This week changes to branch management for the swift-LLDB repository were announced, as well as a new Swift Syntax and Structured Editing library! This library aims to expand on the functionality provided by SourceKit and sounds like it could enable tons of great new tooling for Swift. Apple also announced WWDC 2017.

Starter tasks

  • SR-3936: Provide a Fix It for errors such as “Computed property must have an explicit type”
  • SR-3882: @objc protocol conformance info isn’t recorded when a type conforms to a Swift sub-protocol
  • SR-3867: Improve diagnostics for labeled block without do

Submit a task by sending a pull request or a tweet.

News and community

The engineering team at Airbnb shared their story on migrating to Swift 3. The post covers their approach to the migration, the impact of Swift 3 on binary size and build time (both regressed, unfortunately), and some issues to watch out for. It’s an interesting read and definitely highlights the risks and pain points that early adopters experienced. But hopefully that’s over now. 😅

Ole Begemann wrote an article on implementing a sorted array in Swift, a follow-up to’s Swift Talk #35. His post and the video provide a great in-depth look at how to write your own, efficient collections in Swift.

Apple announced WWDC 2017, which will be held June 5-9 in San Jose, CA.

Commits and pull requests

David Farler (@bitjammer) started the syntax structure editing library. (See below for more details.)

John Szumski (@jszumski) opened a pull request with an initial implementation of MassFormatter in corelibs-foundation.

Younes Manton (@ymanton) improved string comparison performance on Linux.

Ankit Aggarwal (@aciidb0mb3r) implemented tools version support in SPM. (SE-0152)

Philippe Hausler (@phausler) added additional conformances and functionality to NSRange.

Olivier Tardieu (@tardieu) added an unsafe String API discussion to String manifesto.

Accepted proposals

SE-0151: Package Manager Swift Language Compatibility Version was accepted for Swift 4.

There wasn’t much discussion on the mailing list, but we did receive some off-list feedback that was supportive. The proposal is accepted for Swift 4.

SE-0152: Package Manager Tools Version was accepted for Swift 4.

There wasn’t much discussion on the mailing list, but we did receive some off-list feedback that was supportive. The proposal is accepted for Swift 4.

Both proposals have already been implemented as well. 😄🎉

Mailing lists

David Farler sent an email announcing work on the Swift Syntax and Structured Editing library:

A truly modern compiler has to have excellent IDE and tools integration, as we have done through the SourceKit layer, providing code completion, documentation comments, syntax highlighting, and more. There’s no reason to stop there, so I’d like to announce work on the Swift Syntax and Structured Editing library, which will be growing in lib/Syntax in the coming weeks. The overall goal of the library is to provide a representation and a body of APIs for structured editing on Swift syntax.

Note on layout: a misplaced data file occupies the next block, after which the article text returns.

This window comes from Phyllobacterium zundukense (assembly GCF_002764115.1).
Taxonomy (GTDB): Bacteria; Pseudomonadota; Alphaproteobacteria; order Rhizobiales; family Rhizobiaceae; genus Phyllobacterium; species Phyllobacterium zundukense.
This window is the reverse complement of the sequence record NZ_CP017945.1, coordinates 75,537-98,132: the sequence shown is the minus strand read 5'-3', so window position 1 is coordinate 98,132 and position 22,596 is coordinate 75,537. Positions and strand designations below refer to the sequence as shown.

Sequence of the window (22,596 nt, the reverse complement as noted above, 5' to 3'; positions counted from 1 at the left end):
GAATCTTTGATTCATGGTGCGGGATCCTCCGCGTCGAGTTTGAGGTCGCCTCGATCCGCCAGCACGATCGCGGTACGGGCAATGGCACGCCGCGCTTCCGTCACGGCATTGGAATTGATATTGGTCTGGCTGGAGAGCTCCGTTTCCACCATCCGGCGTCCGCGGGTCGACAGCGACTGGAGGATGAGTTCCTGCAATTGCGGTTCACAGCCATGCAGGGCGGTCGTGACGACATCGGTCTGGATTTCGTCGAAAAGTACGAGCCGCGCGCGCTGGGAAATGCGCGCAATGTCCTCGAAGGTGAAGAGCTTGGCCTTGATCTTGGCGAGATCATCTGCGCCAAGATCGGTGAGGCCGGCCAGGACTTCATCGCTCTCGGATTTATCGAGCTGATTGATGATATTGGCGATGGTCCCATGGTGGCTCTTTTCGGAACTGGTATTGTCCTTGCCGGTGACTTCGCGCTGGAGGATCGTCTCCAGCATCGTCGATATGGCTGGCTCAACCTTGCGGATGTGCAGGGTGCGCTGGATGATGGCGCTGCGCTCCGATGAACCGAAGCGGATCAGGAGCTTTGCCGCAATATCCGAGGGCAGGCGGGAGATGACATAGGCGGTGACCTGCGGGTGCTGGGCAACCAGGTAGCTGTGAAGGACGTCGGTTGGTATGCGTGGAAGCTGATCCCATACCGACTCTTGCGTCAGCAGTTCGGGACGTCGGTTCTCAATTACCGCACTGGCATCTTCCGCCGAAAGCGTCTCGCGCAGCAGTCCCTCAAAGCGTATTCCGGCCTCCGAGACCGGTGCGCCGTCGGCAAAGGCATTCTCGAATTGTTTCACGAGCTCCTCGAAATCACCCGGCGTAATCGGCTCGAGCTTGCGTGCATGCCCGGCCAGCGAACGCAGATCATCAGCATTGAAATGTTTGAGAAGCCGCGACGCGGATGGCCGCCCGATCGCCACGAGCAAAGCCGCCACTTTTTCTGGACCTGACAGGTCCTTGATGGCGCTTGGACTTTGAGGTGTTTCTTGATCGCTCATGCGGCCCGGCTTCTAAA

The immediate goals of the library are to provide infrastructure for the Swift Migrator and for a first-class formatting tool, which we’ll be bringing to the open source tree and developing publicly.

Continue reading…

Chris Bieneman announced changes to LLDB branch management:

Over the last couple weeks we’ve been working on some changes to the branch management strategy for the Swift-LLDB repository. The goal is to have LLDB more closely align with the other projects forked from We believe that making this change will simplify the contribution process for LLDB’s Swift support.

To this end, we are making the following changes:

LLDB has gained an upstream-with-trunk branch which will be auto-merged from’s LLDB/trunk. This branch will contain the best of both worlds. The latest and greatest from, and Swift support. This branch will pair to LLVM & Clang’s upstream-with-swift branches and Swift’s master-next.

LLDB has also gained a stable branch which will behave the same way as the LLVM & Clang stable branches, and should be used for most Swift compiler development. Additionally we have made the swift-lldb/stable branch the default branch on the GitHub repository, which matches the behavior of LLVM & Clang.

Continue reading…

David Hart started a discussion on the merit (or lack thereof) of the final, lazy, and fileprivate keywords. He argues that final has diminished value given SE-0117, that lazy will eventually be obsoleted by Joe Groff’s property behaviors proposal, and that fileprivate should be reverted (which has been discussed on the lists before). Matthew Johnson pointed out that final still brings a lot of value, and Chris Lattner noted that property behaviors won’t be implemented until at least Swift 5. The merit and utility of fileprivate is still in question, and the rest of the thread debates this. I would personally love to see SE-0025 reverted. In my experience fileprivate has become a burden rather than solving any tangible problems.


And finally — overflow and underflow. 😄